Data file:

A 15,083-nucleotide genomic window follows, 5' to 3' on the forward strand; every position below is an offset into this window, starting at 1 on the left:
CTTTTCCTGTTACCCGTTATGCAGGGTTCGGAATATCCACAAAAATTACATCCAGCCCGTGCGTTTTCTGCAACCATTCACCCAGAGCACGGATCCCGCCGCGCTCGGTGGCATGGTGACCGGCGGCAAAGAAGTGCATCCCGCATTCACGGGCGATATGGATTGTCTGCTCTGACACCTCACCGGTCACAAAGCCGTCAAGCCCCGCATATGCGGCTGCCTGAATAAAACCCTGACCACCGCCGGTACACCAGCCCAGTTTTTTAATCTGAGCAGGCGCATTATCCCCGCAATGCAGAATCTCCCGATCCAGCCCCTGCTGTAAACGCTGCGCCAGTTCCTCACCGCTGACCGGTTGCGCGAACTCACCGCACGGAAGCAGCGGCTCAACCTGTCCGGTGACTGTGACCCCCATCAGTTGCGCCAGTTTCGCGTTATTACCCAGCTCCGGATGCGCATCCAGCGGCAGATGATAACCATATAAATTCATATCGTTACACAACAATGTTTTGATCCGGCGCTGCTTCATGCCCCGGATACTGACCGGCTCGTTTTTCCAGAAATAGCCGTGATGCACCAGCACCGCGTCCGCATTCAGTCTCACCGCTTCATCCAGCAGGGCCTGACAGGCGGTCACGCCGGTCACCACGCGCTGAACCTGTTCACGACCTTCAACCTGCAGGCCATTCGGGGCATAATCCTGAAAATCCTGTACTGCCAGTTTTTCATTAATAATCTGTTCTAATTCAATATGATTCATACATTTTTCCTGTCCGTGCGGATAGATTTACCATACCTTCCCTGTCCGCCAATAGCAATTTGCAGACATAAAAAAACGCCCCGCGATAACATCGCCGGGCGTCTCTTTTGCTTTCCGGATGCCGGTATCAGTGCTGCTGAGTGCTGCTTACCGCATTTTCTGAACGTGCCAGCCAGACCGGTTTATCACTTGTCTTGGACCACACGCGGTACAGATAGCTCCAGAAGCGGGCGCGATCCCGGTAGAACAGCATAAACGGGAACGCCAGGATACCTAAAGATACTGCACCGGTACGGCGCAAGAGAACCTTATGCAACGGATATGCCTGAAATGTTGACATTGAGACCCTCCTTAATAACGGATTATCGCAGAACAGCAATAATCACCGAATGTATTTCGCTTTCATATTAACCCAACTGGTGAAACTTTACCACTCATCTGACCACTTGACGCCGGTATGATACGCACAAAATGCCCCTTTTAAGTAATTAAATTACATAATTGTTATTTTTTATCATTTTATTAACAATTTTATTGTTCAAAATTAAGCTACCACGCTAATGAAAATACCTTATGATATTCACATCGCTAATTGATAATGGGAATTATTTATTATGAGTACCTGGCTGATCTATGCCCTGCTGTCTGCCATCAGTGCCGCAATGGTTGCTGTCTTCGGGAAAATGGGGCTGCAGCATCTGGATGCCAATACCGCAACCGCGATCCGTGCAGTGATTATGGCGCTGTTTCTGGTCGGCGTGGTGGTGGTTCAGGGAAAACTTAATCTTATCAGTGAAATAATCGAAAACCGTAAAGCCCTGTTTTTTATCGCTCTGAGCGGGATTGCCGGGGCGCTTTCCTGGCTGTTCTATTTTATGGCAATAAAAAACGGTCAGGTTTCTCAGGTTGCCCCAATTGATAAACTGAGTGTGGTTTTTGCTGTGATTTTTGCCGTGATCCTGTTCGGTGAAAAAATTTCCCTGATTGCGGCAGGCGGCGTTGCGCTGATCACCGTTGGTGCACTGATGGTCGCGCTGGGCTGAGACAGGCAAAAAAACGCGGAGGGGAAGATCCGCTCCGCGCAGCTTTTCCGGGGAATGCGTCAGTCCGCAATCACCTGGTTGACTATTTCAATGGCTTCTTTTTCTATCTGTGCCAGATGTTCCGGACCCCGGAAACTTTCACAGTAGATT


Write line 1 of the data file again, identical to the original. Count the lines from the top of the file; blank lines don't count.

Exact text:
A 15,083-nucleotide genomic window follows, 5' to 3' on the forward strand; every position below is an offset into this window, starting at 1 on the left: